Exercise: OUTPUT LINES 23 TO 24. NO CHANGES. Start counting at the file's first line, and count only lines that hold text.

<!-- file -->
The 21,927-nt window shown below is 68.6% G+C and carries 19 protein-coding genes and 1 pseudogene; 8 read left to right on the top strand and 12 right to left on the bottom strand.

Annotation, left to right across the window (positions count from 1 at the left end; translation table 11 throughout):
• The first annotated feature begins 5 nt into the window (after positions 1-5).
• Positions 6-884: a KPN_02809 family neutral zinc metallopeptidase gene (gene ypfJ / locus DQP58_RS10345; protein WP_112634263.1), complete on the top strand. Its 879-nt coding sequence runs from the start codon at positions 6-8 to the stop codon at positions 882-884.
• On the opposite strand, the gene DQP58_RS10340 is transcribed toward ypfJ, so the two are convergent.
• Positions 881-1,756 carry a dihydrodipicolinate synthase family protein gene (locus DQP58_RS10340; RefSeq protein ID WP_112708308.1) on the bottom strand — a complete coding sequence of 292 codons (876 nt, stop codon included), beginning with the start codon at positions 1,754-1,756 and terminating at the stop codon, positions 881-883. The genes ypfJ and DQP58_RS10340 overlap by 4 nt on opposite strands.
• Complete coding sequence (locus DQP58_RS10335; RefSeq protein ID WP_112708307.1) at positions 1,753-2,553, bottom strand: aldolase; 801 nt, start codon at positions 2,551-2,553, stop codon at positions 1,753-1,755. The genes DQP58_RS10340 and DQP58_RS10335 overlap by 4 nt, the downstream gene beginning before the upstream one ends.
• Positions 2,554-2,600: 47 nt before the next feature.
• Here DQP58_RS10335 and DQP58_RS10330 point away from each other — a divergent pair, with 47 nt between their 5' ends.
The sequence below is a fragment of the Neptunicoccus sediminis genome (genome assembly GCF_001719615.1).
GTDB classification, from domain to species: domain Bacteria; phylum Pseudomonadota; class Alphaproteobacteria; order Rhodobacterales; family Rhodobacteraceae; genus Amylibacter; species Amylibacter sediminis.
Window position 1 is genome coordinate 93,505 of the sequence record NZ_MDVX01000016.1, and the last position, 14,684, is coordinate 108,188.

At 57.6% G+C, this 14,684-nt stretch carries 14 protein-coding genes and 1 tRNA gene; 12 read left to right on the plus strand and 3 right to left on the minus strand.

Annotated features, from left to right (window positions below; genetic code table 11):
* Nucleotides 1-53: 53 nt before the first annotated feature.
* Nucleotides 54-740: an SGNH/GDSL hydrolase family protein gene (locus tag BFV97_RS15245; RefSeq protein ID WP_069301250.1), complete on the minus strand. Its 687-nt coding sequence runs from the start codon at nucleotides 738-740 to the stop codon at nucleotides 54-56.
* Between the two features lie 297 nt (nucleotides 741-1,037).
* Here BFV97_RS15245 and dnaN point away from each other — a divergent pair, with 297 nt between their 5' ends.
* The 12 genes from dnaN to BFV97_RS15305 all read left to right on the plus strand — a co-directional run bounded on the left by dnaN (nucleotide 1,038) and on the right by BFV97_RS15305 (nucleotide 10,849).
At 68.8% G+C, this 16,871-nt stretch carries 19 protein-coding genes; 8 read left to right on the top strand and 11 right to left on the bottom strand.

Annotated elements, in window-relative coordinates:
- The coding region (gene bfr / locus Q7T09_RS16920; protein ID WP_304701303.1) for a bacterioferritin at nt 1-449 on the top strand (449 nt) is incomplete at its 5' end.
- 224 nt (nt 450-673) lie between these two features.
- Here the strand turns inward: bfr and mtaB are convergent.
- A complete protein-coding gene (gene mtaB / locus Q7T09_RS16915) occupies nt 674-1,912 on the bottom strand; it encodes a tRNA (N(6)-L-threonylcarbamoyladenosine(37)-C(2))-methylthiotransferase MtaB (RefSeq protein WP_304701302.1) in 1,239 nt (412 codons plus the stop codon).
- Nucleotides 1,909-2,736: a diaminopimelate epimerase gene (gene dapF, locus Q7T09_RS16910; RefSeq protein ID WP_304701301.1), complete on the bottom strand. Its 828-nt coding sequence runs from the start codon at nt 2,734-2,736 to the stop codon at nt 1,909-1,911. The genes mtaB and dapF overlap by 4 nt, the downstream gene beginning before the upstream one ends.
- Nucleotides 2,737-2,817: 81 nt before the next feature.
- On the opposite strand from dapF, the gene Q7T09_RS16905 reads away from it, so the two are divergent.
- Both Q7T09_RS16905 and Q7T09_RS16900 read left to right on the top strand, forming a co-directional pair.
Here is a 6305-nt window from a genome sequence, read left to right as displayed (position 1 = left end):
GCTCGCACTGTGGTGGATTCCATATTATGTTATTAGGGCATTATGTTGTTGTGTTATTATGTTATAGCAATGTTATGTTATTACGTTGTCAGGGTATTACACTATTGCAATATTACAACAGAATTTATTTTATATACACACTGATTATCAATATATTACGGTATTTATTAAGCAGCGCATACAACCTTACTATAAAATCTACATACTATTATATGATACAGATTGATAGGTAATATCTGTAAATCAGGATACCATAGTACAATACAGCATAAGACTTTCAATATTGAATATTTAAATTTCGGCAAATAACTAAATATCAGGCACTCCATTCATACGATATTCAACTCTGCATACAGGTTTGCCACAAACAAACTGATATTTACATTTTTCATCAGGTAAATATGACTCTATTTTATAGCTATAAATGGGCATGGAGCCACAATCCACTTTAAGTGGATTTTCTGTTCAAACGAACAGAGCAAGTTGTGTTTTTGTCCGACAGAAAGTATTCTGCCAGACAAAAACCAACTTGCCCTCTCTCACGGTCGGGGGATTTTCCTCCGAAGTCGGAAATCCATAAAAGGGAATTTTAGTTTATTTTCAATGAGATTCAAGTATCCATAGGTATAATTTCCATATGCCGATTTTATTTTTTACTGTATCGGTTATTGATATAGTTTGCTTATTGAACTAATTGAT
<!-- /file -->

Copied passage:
- 224 nt (nt 450-673) lie between these two features.
- Here the strand turns inward: bfr and mtaB are convergent.